This Assessment Guidance describes the overarching programme of assessment for the 2021 Curriculum and introduces the key components of the new training programme in Anaesthetics. The programme of assessment defines both formative and summative elements of the new approach to assessment.
Quick links to the different assessment types in the Assessment Guidance:
The assessment strategy
The assessment strategy comprises the rationale for, and content of the RCoA programme of assessment for the new curriculum and draws on the strengths of previous strategies with some development of existing, effective assessment practices.
This document outlines the purpose of the assessments and the mechanisms by which their on-going validity are ensured and should be read in conjunction with the 2021 Curriculum.
Glossary of abbreviations and acronyms (Goaaa)
Entrustable Professional Activities
This is a new assessment type that involves looking across a range of different skills and behaviours to make global decisions about an anaesthetist in training’s suitability to take on particular responsibilities or tasks, and help to establish an increase in autonomy and responsibility for the unsupervised practice of key activities.
EPAs will be used to manage progress towards completing the Initial Assessment of Competence and the Initial Assessment of Competence in Obstetric Anaesthesia.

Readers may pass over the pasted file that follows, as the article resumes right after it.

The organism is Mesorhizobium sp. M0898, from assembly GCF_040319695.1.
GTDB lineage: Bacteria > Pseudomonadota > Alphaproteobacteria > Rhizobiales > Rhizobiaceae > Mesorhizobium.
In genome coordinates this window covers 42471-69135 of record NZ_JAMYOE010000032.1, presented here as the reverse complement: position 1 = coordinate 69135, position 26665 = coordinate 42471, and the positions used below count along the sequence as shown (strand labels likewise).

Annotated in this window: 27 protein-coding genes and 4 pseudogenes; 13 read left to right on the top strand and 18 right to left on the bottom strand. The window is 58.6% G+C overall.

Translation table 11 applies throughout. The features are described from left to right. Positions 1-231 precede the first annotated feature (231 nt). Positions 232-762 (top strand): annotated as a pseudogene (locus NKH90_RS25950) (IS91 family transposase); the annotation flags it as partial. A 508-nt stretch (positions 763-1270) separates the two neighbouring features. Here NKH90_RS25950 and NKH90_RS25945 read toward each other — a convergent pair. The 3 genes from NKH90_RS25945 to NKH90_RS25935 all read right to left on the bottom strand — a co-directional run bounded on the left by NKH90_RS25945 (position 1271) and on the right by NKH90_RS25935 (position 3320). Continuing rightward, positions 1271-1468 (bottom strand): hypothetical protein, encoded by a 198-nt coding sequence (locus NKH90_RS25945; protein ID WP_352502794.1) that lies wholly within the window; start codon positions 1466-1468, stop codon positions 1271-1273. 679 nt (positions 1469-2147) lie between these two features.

Holistic Assessment of Learning Outcomes
This replaces the Completion of Unit of Training forms. These forms will need to be signed off for each of the 3 stages of training for each of the 14 domains of learning. All capabilities within each learning stage must be completed; assessment guidance will be published outlining the types of evidence that can support this.
Initial Assessment of Competence
The IAC is the first critical progression point in the anaesthetic curriculum, and the anaesthetic element of the Acute Care Common Stem curriculum. In the new curriculum, this will be comprise 2 Entrustable Professional Activities in place of the 19 Workplace Based Assessments required for the 2010 curriculum.
The purpose of the IAC is to signify that the anaesthetist in training has achieved a basic understanding of anaesthesia and is able to give anaesthetics at a level of supervision commensurate with the individual anaesthetist in training’s skills and the clinical case; and the anaesthetist in training can be added to the on-call rota for anaesthesia. The IAC is not a licence for independent anaesthetic practice.
Initial Assessment of Competence for Obstetric Anaesthesia
The IACOA must be obtained by all anaesthetists in training before being considered safe to work in an obstetric unit without direct supervision. In the new curriculum, this will be comprised of 2 Entrustable Professional Activities in place of the 12 Workplace Based Assessments required for the 2010 curriculum.